Mostly, I should have done my PhD at a school that was in my state to avoid the out-of-state tuition and taken time to apply for more fellowships, but I also didn't know about such things until I got to school.

    3. AM, if the interest rate equals inflation, then the loan is, in a sense, free. A borrower still has to pay back the principle but the amount of accrued interest is offset by the decreased value of a dollar due to inflation. In a nutshell, the bank would collect $1.034 for each dollar of principle but that $1.034 would only buy what $1 bought a year earlier. In that case, the bank effectively only gets back the principle amount without earning any interest on the loan.

    4. If wages do not follow inflation -- and they haven't -- then it isn't free.

      Also, when you consider that many students start off life with no loans to pay off at all, while others have $50,000 or more, we see that people are from the very beginning facing wholly different and totally unequal challenges applied at random. Hardly free.

  4. I started my undergrad studies 40 years ago next month. I graduated high school with a high average and I thought that university would be similar.

    But there's a fundamental difference between the students nowadays and me. Whenever I had problems, I blamed myself. I believed that I earned my grades because I was clever and worked hard and when there was material I didn't understand or had difficulties with, I thought it was because maybe I wasn't as smart as I thought I was. I certainly didn't hold my profs entirely responsible for my academic misfortunes.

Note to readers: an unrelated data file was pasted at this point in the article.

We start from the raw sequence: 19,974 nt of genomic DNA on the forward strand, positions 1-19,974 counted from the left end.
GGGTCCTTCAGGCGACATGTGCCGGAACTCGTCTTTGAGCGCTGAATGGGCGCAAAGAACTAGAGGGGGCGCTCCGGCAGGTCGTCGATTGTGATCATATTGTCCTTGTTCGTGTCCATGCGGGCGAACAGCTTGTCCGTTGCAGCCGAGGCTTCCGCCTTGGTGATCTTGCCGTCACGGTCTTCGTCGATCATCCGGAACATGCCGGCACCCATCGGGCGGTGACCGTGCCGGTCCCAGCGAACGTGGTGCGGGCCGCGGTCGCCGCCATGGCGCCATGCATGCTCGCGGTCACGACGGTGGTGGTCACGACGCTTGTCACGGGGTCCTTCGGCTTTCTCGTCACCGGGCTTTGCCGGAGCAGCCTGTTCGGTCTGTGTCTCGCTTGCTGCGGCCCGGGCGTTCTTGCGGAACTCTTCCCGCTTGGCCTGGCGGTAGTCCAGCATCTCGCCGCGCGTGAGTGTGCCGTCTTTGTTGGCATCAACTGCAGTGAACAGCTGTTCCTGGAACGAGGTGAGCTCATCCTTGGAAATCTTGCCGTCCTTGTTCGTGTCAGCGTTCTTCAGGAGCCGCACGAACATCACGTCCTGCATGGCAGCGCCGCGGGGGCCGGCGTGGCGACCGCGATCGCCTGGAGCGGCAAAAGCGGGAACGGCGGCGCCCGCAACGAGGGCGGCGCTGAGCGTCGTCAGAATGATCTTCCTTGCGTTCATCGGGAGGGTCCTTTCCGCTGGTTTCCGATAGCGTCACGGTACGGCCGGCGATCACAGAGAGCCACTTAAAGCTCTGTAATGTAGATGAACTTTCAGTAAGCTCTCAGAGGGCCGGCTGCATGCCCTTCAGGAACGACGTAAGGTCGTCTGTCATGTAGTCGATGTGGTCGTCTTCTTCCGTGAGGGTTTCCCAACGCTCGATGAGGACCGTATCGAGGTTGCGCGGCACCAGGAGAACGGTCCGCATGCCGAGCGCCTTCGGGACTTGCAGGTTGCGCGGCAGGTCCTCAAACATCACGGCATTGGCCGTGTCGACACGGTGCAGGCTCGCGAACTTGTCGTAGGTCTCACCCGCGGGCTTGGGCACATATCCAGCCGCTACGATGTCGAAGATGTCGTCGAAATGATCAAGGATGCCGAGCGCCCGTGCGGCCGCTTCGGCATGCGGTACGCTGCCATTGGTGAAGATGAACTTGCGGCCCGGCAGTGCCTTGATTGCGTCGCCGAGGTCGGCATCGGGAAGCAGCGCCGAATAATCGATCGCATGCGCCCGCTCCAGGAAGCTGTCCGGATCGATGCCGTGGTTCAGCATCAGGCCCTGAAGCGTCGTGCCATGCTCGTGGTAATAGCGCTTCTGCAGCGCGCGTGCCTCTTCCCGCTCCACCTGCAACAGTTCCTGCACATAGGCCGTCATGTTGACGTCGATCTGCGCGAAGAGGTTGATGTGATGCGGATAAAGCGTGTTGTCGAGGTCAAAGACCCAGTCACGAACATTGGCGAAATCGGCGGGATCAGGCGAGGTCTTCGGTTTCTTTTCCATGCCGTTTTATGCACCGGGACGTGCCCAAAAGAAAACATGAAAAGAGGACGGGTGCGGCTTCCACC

It didn't take me long to catch on that university has different rules than high school and that I had to figure out how to play by them if I wanted to succeed.

    I suspect one reason I did have problems was that post-secondary institutions, as a whole, weren't entirely honest in their advertising. There was a lot of emphasis on the "fun" aspects and many of us believed that. There was, however, no mention that obtaining a degree would require a lot of hard work, enduring a great deal of frustration and disappointment, and, sometimes, simple luck.

    While I was an instructor at a local tech school, I was required to be on hand during the open house sessions. The "fun" and "success" were to be emphasized but we were discouraged from telling prospective students that succeeding wasn't necessarily going to be easy.

  5. (1) Succinctly, it's that seemingly every year, our students get more, and more, and MORE immature, and the administration expects us to do more, and more, and MORE about it.

    (2) Jeez, where to start with this one? It's been documented at book length. "Generation X Goes to College" by Peter Sacks is a good one. Others are "The Five-Year Party," by Craig Brandon, and "Beer and Circus," by Murray Sperber.